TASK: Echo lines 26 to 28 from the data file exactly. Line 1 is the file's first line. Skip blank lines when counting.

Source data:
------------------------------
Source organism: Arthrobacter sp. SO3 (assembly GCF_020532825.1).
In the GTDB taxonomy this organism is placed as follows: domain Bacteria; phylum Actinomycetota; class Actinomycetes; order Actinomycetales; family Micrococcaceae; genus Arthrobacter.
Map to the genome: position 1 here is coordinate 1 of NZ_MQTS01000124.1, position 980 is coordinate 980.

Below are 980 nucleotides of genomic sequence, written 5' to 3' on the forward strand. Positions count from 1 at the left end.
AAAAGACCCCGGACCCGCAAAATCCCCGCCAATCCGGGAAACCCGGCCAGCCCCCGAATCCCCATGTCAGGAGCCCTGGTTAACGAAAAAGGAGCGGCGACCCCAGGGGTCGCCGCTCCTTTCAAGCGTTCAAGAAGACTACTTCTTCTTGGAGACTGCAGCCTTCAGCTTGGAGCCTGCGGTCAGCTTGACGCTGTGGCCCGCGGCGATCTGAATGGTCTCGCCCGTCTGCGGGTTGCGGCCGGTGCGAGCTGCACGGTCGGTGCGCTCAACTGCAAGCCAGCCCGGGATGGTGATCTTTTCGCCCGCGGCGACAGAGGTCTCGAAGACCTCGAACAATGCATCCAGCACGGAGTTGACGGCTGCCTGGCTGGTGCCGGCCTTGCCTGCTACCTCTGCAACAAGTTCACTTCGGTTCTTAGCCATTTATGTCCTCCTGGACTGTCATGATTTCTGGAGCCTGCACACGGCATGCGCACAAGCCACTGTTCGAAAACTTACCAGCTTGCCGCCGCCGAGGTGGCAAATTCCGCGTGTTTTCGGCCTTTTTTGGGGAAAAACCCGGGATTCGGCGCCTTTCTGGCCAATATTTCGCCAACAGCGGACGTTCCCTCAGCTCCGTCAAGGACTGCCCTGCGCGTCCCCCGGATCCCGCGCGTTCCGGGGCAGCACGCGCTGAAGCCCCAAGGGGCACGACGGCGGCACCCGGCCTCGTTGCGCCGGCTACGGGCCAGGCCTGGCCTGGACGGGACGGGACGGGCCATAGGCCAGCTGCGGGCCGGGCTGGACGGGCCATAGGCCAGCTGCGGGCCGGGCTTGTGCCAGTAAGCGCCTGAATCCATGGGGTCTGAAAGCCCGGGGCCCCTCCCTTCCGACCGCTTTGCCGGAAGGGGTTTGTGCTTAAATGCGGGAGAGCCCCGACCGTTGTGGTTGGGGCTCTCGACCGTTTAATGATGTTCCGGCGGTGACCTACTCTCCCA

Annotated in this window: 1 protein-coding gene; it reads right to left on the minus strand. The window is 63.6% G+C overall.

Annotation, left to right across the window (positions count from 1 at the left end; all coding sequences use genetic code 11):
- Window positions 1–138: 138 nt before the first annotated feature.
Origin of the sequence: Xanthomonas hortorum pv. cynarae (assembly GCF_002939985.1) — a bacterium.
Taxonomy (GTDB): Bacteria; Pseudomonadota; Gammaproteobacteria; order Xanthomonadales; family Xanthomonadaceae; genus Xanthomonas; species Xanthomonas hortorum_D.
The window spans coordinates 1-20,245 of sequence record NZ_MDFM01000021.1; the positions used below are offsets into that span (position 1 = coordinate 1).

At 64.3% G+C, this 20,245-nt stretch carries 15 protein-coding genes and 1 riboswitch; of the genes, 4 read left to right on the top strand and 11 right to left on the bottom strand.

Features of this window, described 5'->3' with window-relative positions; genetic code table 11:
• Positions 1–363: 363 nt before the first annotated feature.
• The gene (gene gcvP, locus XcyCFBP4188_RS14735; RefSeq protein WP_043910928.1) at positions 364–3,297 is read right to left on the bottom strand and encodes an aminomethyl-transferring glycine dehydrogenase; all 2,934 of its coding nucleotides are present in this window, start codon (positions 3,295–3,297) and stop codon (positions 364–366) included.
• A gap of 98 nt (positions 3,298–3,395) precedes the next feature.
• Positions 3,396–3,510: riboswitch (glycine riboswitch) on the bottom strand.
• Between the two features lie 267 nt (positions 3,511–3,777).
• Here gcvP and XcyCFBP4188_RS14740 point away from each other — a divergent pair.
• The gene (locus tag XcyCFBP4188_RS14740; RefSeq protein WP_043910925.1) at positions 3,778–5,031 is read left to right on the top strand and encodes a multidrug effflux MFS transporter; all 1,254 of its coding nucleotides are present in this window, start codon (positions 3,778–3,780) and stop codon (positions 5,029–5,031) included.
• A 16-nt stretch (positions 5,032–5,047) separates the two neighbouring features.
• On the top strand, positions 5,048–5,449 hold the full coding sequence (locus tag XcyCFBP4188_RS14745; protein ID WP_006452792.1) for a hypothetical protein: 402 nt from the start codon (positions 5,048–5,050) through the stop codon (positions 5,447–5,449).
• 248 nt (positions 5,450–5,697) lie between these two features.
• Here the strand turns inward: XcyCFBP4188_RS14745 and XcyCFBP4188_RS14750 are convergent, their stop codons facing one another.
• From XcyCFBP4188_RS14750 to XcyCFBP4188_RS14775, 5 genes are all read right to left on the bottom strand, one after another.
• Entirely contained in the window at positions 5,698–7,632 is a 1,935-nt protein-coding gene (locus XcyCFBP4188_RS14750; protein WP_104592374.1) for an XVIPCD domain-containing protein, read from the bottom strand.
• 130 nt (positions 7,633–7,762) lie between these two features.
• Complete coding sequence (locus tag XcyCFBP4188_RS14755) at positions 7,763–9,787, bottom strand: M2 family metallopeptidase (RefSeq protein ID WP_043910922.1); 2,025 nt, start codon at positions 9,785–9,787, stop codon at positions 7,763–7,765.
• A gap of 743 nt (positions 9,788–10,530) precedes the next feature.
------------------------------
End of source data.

• Entirely contained in the window at positions 5,698–7,632 is a 1,935-nt protein-coding gene (locus XcyCFBP4188_RS14750; protein WP_104592374.1) for an XVIPCD domain-containing protein, read from the bottom strand.
• 130 nt (positions 7,633–7,762) lie between these two features.
• Complete coding sequence (locus tag XcyCFBP4188_RS14755) at positions 7,763–9,787, bottom strand: M2 family metallopeptidase (RefSeq protein ID WP_043910922.1); 2,025 nt, start codon at positions 9,785–9,787, stop codon at positions 7,763–7,765.